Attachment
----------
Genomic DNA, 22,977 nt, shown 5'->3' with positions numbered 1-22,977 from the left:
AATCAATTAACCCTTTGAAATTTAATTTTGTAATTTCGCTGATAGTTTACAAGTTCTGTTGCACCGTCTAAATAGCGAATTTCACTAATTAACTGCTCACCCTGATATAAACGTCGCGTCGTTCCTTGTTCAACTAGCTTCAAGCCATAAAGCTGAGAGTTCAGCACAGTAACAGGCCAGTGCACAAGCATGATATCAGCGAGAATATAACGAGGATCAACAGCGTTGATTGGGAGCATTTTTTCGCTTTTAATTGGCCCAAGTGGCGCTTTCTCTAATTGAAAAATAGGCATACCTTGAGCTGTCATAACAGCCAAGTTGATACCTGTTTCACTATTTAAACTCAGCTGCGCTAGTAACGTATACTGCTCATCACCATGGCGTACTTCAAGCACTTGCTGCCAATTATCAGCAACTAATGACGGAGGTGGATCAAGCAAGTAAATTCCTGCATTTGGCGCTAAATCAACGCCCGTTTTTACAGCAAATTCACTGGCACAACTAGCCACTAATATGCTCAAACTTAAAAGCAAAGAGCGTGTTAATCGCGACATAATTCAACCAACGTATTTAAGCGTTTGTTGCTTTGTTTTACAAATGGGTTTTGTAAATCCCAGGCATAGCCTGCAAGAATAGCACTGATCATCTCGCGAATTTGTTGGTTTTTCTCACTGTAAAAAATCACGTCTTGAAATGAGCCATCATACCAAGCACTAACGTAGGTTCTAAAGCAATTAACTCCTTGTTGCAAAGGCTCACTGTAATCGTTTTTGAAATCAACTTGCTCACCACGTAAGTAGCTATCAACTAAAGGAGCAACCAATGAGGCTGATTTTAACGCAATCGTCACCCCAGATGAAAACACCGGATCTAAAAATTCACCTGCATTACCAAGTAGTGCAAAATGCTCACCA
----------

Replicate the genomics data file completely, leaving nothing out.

Genomic DNA, 22,977 nt, shown 5'->3' with positions numbered 1-22,977 from the left:
AATCAATTAACCCTTTGAAATTTAATTTTGTAATTTCGCTGATAGTTTACAAGTTCTGTTGCACCGTCTAAATAGCGAATTTCACTAATTAACTGCTCACCCTGATATAAACGTCGCGTCGTTCCTTGTTCAACTAGCTTCAAGCCATAAAGCTGAGAGTTCAGCACAGTAACAGGCCAGTGCACAAGCATGATATCAGCGAGAATATAACGAGGATCAACAGCGTTGATTGGGAGCATTTTTTCGCTTTTAATTGGCCCAAGTGGCGCTTTCTCTAATTGAAAAATAGGCATACCTTGAGCTGTCATAACAGCCAAGTTGATACCTGTTTCACTATTTAAACTCAGCTGCGCTAGTAACGTATACTGCTCATCACCATGGCGTACTTCAAGCACTTGCTGCCAATTATCAGCAACTAATGACGGAGGTGGATCAAGCAAGTAAATTCCTGCATTTGGCGCTAAATCAACGCCCGTTTTTACAGCAAATTCACTGGCACAACTAGCCACTAATATGCTCAAACTTAAAAGCAAAGAGCGTGTTAATCGCGACATAATTCAACCAACGTATTTAAGCGTTTGTTGCTTTGTTTTACAAATGGGTTTTGTAAATCCCAGGCATAGCCTGCAAGAATAGCACTGATCATCTCGCGAATTTGTTGGTTTTTCTCACTGTAAAAAATCACGTCTTGAAATGAGCCATCATACCAAGCACTAACGTAGGTTCTAAAGCAATTAACTCCTTGTTGCAAAGGCTCACTGTAATCGTTTTTGAAATCAACTTGCTCACCACGTAAGTAGCTATCAACTAAAGGAGCAACCAATGAGGCTGATTTTAACGCAATCGTCACCCCAGATGAAAACACCGGATCTAAAAATTCACCTGCATTACCAAGTAGTGCAAAATGCTCACCA